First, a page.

A recent blog post by Aaron Krowne, castigating the rejection of an anti-SLAPP motion filed by his company ML-Implode.com as "bizarre ruling" and "blatant miscarriage of justice," has gained wide circulation on the Internet. Judge Deborah Chasanow of the United States District Court for the District of Maryland refused to grant a motion to dismiss, filed under Maryland's anti-SLAPP law, a libel suit brought against his company by individuals and entities who were criticized in an article published on the ML-Implode blog. The article said that the plaintiffs, a company arranging FHA loans in conjunction with the Penobscot Indian Tribe, were engaged in fraud.
Although one can understand Krowne's dismay at the economic impact of the adverse ruling — he indicates that his company will now have to file for bankruptcy — it appears to be that the problem is not with the ruling but with Maryland's anti-SLAPP statute itself. As recited in the opinion, Maryland defines a SLAPP as a suit that was "[b]rought in bad faith" against the party exercising free speech rights, Maryland Code, Courts and Judicial Proceedings § 5-807(b)(1), and was "intended to inhibit the exercise of [free speech] rights," § 5-807(b)(3). The statute then allows a motion to dismiss only against "an alleged SLAPP suit." § 5-807(d)(1).
The wording is a bit odd, but Judge Chasanow apparently read the statute to allow dismissal as a SLAPP only if the suit is, in fact, a SLAPP (that is, if it was brought in bad faith); it is not enough that the suit is "an alleged SLAPP." And it is surely hard to establish the absence of any genuine issue of the fact that a plaintiff has bought the action in bad faith. Krowne relies on the fact that the same judge denied a motion for a preliminary injunction as the outset of the case, and that, in reaction to the news article, an individual plaintiff sent an intemperate and vulgar rant complaining about alleged untruths in the article and threatening to sue for libel if the article was not taken offline (See exhibit F of the document linked above). Neither strikes me as sufficient evidence of bad faith to command summary judgment on that factual issue. Indeed, it appears that Krowne may have overestimated the extent to which the trial judge, whose denial of a preliminary injunction seeking a prior restraint was cautiously worded to leave open the question of whether damages or even an injunction might be awarded on a fuller record, was rejecting the plaintiffs' concerns about the blog article.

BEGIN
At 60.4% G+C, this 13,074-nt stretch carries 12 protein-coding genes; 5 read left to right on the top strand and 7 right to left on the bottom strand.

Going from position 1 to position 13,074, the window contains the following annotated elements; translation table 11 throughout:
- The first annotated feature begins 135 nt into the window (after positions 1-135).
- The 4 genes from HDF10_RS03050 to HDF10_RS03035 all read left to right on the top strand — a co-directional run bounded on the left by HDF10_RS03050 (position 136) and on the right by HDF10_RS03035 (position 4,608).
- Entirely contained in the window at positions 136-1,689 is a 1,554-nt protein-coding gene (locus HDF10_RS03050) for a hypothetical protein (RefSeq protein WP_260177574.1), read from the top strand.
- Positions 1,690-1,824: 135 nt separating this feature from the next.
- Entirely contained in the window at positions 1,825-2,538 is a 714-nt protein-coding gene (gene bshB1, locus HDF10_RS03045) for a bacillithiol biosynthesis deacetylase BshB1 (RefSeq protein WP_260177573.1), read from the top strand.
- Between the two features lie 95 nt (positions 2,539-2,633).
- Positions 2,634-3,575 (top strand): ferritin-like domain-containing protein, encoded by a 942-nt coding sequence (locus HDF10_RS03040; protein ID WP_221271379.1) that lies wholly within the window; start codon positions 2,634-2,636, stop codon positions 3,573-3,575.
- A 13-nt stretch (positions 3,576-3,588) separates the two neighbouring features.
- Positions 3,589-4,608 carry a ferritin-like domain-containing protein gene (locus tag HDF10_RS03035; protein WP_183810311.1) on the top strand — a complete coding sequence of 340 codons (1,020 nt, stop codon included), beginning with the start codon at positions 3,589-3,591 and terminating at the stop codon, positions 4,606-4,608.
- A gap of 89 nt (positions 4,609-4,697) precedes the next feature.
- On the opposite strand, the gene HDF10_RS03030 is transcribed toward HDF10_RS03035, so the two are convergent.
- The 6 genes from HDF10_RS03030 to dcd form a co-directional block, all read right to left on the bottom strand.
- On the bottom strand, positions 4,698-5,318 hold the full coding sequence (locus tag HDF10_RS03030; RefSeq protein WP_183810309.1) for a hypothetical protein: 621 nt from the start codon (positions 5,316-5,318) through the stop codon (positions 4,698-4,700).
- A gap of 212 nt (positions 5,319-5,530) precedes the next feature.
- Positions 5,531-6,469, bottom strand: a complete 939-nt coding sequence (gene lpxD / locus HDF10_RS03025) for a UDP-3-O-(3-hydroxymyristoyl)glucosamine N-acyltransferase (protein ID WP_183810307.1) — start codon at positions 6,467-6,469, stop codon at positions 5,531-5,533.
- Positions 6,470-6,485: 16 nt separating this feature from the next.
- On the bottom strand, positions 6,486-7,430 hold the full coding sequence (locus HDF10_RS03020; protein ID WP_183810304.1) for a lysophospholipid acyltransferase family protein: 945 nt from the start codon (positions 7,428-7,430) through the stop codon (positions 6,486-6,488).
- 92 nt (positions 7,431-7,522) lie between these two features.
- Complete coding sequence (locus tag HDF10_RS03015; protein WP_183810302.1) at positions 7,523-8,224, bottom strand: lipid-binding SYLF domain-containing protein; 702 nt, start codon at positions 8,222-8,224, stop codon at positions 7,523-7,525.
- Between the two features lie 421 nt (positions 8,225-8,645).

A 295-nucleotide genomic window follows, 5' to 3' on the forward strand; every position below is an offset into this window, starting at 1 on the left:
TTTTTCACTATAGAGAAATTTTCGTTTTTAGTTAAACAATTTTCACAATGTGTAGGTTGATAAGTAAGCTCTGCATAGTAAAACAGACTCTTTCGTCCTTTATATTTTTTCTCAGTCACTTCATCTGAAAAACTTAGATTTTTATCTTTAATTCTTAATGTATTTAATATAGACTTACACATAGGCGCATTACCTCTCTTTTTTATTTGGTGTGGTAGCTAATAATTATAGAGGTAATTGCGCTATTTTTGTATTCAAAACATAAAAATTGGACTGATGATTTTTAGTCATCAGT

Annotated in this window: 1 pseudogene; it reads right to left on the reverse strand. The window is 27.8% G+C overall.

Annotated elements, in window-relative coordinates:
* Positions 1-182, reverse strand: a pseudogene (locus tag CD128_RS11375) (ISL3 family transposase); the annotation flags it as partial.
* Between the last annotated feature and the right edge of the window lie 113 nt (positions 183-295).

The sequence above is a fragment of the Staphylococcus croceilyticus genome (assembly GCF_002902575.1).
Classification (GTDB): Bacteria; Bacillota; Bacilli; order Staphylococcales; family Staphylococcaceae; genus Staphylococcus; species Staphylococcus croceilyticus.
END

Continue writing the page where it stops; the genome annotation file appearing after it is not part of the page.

Rather than complaining about the messenger, Krowne should be directing his ire at the statute on which ML-Implode based its motion. A SLAPP statute that depends on a finding that the suit was brought in bad faith is nearly worthless. After all, if the case is brought in bad faith, it is subject to an award of attorney fees under one of the standard common-law exceptions to the "American Rule" that the parties to litigation bear their own attorney fees. Indeed, although it is often tempting to file a motion under an anti-SLAPP statute instead of a simple motion to dismiss or for summary judgment, when the anti-SLAPP statute applies to a narrow set of circumstances, it may be unwise to make the motion solely under the SLAPP statute instead of just under Rule 12 or 56; I confess to having once made that mistake myself. (I have not analyzed whether ML-Implode would have had a good summary judgment motion)
Rather than showing flaws in the ruling, this incident reminds us of the urgent need to adopt a federal anti-SLAPP statute, because all state anti-SLAPP laws are not alike. Some, like the California statute on which the federal bill is modeled, provide strong protection against weak suits over the exercise of free speech rights. California courts have rejected both bad faith and "intent to chill" requirements. The proposed new federal law would provide better protection for defendants like Krowne's company. The proponents of the bill (here is the Citizen Participation Act as introduced) have been working hard to get it right. They need our support.